ISBN: 978-0-316-07414-8
Pages: 374
Publisher: Orbit
Publishing Date: 1 April 2010

Usually I start these reviews with the Flap Copy (what many people call the publisher's blurb), but as Gail Carriger says on her website this gives away the ending to Soulless, the first book in the series. So I'll just have to write my own very brief flap copy:
Strange happenings in London makes Alexia travel to Scotland. 
There she has to investigate while dealing with the intricacies of werewolf pack-dynamics.

    Changeless picks up almost directly from the ending of Soulless (my review of Soulless here). The first chapter will bring you up to date on what has happened since the ending of the first book. To be fair, the story does not continue on from Soulless, but not only does Changeless contain spoilers for Soulless, but you will of course have a deeper understanding of what is going on if you have read the first book. I for one would not recommend you start here.

   Miss Carriger continues on in the great style she did in Soulless here. There's still plenty of action and suspense, and she has actually managed to ramp up the humour a notch. Not bad when I found Soulless hilarious.
   The world of Alexia Tarabotti is expanded upon, we get lots of new information that fleshes it out and makes it seem even more real. Among the added elements we get a look into are the British Army, dirigible flight, and we get a really good insight into how werewolves function in miss Carriger's universe. All of these elements function perfectly and only added to my enjoyment of the story.

   There are a couple of new supporting character's introduced here. Among them a werewolf and a mysterious French woman. There is also one Scottish character that is integral to the story, but saying anything more would be to risk spoiling, so I'll leave it for you to discover for yourself.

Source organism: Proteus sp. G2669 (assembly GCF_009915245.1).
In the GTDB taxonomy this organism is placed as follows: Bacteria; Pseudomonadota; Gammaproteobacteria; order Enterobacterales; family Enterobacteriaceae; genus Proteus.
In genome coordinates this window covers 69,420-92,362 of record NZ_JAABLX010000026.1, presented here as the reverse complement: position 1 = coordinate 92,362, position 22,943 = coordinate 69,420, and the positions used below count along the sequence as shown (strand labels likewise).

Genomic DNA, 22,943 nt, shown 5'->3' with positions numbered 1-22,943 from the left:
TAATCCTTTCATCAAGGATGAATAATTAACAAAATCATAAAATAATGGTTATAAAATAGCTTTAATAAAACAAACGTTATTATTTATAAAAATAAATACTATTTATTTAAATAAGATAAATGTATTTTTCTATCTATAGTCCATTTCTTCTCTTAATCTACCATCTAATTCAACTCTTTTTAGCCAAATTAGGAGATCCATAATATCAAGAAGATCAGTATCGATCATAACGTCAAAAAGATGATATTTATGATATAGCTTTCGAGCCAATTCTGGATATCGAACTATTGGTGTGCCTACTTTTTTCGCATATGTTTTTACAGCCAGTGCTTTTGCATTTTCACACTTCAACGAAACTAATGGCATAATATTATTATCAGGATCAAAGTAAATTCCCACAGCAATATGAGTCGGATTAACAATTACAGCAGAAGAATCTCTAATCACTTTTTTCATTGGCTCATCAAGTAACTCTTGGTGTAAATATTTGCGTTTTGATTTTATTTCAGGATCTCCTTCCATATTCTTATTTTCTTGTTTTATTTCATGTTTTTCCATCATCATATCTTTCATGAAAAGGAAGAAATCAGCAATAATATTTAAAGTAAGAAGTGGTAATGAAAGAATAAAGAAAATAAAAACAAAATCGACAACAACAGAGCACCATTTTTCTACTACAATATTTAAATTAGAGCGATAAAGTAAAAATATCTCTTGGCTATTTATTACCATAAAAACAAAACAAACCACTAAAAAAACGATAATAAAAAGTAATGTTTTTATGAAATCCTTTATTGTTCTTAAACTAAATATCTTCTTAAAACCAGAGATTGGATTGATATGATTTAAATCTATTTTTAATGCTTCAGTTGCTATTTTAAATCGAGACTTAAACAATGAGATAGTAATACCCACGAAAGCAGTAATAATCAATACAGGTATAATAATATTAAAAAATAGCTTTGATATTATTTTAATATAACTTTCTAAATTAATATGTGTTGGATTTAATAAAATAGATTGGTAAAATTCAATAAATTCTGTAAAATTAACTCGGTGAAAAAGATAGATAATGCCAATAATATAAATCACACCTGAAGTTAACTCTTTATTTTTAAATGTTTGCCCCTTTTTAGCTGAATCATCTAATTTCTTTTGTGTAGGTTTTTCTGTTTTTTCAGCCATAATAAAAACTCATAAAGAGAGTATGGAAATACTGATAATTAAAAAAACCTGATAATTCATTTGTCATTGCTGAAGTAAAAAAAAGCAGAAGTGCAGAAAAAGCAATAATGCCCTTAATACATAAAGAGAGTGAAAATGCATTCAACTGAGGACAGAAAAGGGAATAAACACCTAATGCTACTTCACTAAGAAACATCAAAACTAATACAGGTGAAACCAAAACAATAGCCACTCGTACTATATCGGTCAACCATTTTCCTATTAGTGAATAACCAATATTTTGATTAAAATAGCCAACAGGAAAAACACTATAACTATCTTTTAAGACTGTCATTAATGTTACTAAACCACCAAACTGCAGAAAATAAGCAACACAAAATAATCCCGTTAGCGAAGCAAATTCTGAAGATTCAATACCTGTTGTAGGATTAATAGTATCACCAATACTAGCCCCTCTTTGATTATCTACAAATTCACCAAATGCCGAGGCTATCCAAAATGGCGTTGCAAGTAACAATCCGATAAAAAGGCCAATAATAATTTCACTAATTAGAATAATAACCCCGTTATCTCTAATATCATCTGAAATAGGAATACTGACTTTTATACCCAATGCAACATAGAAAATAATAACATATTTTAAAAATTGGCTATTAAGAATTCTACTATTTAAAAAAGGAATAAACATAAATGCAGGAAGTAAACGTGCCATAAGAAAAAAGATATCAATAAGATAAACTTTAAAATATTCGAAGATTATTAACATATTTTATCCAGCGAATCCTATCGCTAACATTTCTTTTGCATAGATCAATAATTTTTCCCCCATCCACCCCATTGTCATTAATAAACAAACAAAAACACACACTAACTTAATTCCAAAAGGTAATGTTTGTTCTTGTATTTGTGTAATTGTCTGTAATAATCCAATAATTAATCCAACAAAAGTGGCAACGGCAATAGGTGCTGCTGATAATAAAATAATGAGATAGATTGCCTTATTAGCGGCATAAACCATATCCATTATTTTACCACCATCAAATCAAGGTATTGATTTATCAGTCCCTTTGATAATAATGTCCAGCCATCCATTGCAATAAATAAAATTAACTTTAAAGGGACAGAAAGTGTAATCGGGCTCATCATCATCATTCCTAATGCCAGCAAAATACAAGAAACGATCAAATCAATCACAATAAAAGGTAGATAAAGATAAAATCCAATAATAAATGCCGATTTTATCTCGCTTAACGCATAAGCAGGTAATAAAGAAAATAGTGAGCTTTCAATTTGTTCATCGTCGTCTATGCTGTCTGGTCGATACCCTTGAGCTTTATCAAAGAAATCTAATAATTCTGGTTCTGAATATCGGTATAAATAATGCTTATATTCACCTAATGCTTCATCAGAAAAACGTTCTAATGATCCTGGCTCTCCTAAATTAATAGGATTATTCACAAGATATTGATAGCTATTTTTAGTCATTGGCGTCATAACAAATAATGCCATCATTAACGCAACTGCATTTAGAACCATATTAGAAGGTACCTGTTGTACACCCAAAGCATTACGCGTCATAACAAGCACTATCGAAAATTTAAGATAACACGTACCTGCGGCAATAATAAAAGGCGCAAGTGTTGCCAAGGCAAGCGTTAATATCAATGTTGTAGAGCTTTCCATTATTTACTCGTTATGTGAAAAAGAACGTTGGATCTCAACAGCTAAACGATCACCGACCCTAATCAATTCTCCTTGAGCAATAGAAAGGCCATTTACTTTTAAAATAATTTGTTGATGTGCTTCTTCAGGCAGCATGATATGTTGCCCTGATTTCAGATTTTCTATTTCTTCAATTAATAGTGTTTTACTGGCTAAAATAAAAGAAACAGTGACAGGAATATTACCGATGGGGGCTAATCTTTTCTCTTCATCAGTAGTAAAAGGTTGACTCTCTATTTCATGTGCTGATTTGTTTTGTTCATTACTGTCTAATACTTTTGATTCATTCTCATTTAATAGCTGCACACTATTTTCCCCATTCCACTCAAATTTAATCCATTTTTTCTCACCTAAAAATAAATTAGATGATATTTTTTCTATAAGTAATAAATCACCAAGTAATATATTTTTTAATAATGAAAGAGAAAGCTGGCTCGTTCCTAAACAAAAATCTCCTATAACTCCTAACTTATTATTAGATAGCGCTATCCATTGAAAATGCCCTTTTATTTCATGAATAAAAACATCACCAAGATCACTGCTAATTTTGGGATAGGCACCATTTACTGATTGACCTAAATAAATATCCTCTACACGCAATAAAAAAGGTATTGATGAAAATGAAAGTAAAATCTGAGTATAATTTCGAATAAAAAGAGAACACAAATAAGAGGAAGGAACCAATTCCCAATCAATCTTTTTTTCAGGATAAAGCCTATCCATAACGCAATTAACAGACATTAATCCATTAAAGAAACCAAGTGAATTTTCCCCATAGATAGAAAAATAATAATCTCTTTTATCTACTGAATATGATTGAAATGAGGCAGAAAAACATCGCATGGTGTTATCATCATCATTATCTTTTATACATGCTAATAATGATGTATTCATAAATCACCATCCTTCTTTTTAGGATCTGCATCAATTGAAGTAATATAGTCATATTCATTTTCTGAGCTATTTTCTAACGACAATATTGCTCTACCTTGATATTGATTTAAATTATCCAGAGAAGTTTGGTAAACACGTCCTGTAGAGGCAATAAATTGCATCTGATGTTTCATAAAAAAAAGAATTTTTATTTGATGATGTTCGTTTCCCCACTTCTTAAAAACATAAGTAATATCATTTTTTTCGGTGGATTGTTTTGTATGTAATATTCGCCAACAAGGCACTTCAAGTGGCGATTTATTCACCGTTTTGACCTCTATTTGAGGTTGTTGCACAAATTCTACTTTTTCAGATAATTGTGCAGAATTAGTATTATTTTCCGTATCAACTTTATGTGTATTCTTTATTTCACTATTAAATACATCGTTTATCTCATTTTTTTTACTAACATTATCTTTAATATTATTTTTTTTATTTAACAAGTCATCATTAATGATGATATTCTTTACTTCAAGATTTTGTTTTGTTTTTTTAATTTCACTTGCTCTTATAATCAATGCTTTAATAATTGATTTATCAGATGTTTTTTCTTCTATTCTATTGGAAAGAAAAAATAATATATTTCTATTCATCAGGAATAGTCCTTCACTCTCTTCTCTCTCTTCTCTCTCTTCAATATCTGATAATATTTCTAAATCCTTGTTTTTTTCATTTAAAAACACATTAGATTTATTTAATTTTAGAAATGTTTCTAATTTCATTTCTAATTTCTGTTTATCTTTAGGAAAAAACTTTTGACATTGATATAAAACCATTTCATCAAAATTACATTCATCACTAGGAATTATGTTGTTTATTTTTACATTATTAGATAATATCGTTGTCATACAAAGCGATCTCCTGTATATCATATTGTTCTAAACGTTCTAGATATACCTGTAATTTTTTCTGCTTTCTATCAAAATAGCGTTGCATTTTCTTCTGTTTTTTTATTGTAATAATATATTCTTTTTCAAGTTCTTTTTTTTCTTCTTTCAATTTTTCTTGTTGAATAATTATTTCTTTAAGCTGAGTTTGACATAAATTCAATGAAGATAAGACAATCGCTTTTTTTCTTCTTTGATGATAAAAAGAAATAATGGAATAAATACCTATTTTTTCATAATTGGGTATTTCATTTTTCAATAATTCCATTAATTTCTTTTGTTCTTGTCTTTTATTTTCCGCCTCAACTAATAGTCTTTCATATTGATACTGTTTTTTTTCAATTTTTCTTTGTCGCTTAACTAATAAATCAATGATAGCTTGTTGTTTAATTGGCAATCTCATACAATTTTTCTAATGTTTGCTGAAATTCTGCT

All the new characters add to the story, and none of them seems thrown in just for the sake of adding to the cast from the first book. Miss Carriger instead uses them to make her story come alive even better for the reader. This is also the case with two characters from Soulless who take on a larger role in this book.

   To wrap up I will just say that this book have made mean even stronger fan of Miss Carriger than I was after Soulless, and for me she has now become a must-read author in the Humorous Fantasy/Alternate Reality(Steampunk)  genre.
   I encourage everyone who likes this type of book to pick up Changeless, after first reading Soulless of course.

   My review of Soulless -Parasol Protectorate: Book the First is here.

21 July, 2010


Cover Illustration: Jonny Duddle

ISBN: 978-0-00-731515-4
Pages: 255
Publisher: HarperCollins Children's Books
Publishing Date: 4 February 2010

On the Cover:

Kyle hasn't seen Mr Mumbles in years. And there's a good reason for that: Mr Mumbles doesn't exist.

But now Kyle's imaginary friend is back, and Kyle doesn't have time to worry about why. Only one thing matters from now on: staying alive...

   This book starts out with a very intriguing prologue, and after reading that I was really looking forward to finding out what happens.
   In the first few chapters of the book you find out everything you need to now about Kyle and his situation. This is done in a natural way, and does not feel forced on the reader.
   Hutchison also sets the tone for the book nicely, it doesn't take long for the first scary thing to happen. And there's plenty of scares to come later in the book, after all this is Horror.

   The first person narrative works very well here. You get an instant feel for Kyle, and how the situation he's thrown into plays with his mind. And Hutchison is also very good at playing with the mind of the reader. It's difficult to get a grip on what is really happening, what is illusion and what is reality, and this helps keep an eerie atmosphere throughout the book.

   The story unfolds at a quite rapid pace, there really is not much of a rest between the action sequences. And there is plenty of action in the book. Hutchison is also very good at keeping you mystified, things that seem ordinary can come back as haunting riddles later.

   This is a very good debut by Hutchison. The story managed to grip me, and I will certainly get hold of the rest of the books in this series. And if you like a good horror story with a few twists and plenty of action along the way, I suggest you pick it up too.

   I have to end this with a little note. As you may have noticed this book was published by HarperCollins Children's Books, and on the back cover there is a label that says 9+. This should in my opinion be treated like video-game labels, not fit for children under nine, but with no upper limit of how old you should be to enjoy it. My + is 27, and I see no problem in recommending this to anyone who likes a good scare regardless of age.